The drip-feed of incriminating stories about Labor senator Sam Dastyari and his dealings with Chinese interests continued to lubricate the country’s major papers, with the The Australian and Fairfax both printing “exclusives” this morning claiming Dastyari had asked deputy Labor leader Tanya Plibersek not to meet with a pro-democracy activist in Hong Kong back in 2015. A spokesman for Dastyari described the story, which cites “multiple” anonymous sources, as “complete rubbish”. Regardless, Attorney-General George Brandis has already referred Dasher to the Senate’s privileges committee over his relationships with Chinese donors.
The media routinely describe the committee as “powerful”, but what is the privileges committee, and what power does it have? It’s been observed that, while Labor leader Bill Shorten could expel the embattled senator from the party, Shorten doesn’t have the power to kick Dastyari out of the Senate. So could being hauled in front of the committee be the end for Dasher?
What is the privileges committee?
The committee is consists of eight senators, four nominated by the leader of the government in the Senate, three nominated by the leader of the opposition in the senate and one nominated by a minority party and independent senators. The committee’s main function is to investigate conduct that is “apprehended to obstruct the work of the Senate”, and will only do so when it receives a reference from the Senate.
What does it mean to ‘obstruct the work of the Senate’?
There are several ways someone can commit what the committee calls “contempts”, mostly related to interference with a senator undertaking their duties, whether through fraud, intimidation, inducement, or punishing a senator for their “conduct as a senator”. It also covers false reporting of Senate or committee proceedings, interfering with a committee witness, or misconduct by a committee witness (knowingly providing false evidence, failing to front a committee without an excuse, etc).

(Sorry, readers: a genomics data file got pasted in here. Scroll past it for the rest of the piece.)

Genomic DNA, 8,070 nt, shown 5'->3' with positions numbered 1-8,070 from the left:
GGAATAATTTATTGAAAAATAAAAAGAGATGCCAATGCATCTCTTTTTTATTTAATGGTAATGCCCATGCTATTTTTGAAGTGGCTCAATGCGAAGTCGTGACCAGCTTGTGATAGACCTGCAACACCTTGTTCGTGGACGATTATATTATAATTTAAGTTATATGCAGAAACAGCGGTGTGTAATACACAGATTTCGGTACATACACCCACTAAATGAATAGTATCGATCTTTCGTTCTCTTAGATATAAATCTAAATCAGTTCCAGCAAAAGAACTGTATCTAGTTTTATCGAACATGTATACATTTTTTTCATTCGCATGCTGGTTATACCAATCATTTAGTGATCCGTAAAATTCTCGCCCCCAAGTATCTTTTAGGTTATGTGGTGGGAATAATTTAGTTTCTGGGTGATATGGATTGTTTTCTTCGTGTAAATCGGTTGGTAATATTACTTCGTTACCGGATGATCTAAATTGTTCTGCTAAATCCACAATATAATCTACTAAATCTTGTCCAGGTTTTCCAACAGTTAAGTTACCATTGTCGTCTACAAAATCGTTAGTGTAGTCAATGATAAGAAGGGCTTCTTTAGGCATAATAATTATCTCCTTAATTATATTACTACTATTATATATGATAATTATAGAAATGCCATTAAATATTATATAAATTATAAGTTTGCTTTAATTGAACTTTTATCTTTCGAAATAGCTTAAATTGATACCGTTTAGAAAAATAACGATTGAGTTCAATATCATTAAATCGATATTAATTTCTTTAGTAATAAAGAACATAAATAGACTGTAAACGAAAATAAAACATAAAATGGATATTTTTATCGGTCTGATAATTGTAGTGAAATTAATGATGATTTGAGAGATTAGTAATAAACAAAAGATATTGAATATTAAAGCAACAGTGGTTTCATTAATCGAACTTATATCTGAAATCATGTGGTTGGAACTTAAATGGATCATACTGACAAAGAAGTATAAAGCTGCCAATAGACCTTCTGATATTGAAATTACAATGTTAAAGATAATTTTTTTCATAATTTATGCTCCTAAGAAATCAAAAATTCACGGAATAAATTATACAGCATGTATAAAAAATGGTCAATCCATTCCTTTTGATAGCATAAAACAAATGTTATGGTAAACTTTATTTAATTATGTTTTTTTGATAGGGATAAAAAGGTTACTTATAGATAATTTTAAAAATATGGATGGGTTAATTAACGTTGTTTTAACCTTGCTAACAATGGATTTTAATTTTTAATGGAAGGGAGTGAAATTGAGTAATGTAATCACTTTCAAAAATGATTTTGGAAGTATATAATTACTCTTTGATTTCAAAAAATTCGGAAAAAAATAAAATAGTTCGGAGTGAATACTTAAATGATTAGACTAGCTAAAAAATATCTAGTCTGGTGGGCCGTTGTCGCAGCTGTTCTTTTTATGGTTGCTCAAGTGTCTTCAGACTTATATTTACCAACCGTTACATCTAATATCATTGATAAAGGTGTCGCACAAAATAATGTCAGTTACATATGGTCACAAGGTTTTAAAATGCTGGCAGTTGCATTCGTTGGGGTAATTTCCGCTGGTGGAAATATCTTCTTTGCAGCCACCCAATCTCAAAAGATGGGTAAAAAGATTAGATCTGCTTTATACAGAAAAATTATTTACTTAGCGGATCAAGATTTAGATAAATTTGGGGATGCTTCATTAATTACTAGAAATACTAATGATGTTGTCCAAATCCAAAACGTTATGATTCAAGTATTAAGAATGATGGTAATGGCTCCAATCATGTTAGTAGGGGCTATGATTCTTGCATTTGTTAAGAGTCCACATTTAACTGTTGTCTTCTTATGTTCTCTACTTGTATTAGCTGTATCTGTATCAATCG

The prohibition Dastyari has been alleged to breach is paragraph 6(3) of the privileges resolutions, seeking to obtain a benefit from his role as a Senator: “A senator shall not ask for, receive or obtain, any property or benefit for the senator, or another person, on any understanding that the senator will be influenced in the discharge of the senator’s duties …”
Brandis’ letter to new Senate President Scott Ryan alleges that, following the payments from companies Yuhu Group and Top Education Institute settling Dastyari’s debts, Dastayri “echoed Chinese policy positions”.
Will this mean the whole story will come out?
A subplot in this ongoing drama has been the question of just how this information has made its way into the public domain; will the powers of the committee to summon witnesses and evidence mean that the process will be made less opaque? Not necessarily; the hearing of evidence by a Senate committee shall be conducted in public session, except where:
“… the committee accedes to a request by a witness that the evidence of that witness be heard in private session; the committee determines that the interests of a witness would best be protected by hearing evidence in private session; or the committee considers that circumstances are otherwise such as to warrant the hearing of evidence in private session.”
Given this story, in large part, concerns national security agencies, it seems unlikely all evidence would be given in public sessions.
How likely is it that he could be found guilty, and what could happen to Dastyari now?
The privileges committee has delivered over 150 reports since 1971 on matters that may constitute contempt, but only 12 times has it concluded (and had the senate agree) that contempts had been committed, and in only two of those cases were penalties imposed — mere reprimands, at that. Mostly, an apology or some other remedial activity has been considered sufficient. Section Seven of the Parliamentary Privileges Act gives each house the power to imprison for six months or fine up $5000 ($25000 for a corporation) anyone who has been found by that house to have committed an offence against it, but surreally, section eight prohibits either house from expelling any member. For Dastyari to face prison time would, obviously be huge departure from the existing precedent. Only once has a contempt against parliament lead to a prison sentence, and it wasn’t for a politician, but for two journalists, imprisoned for 3 months in 1955 for publishing articles intended to “influence and intimidate a member in his conduct in the house”.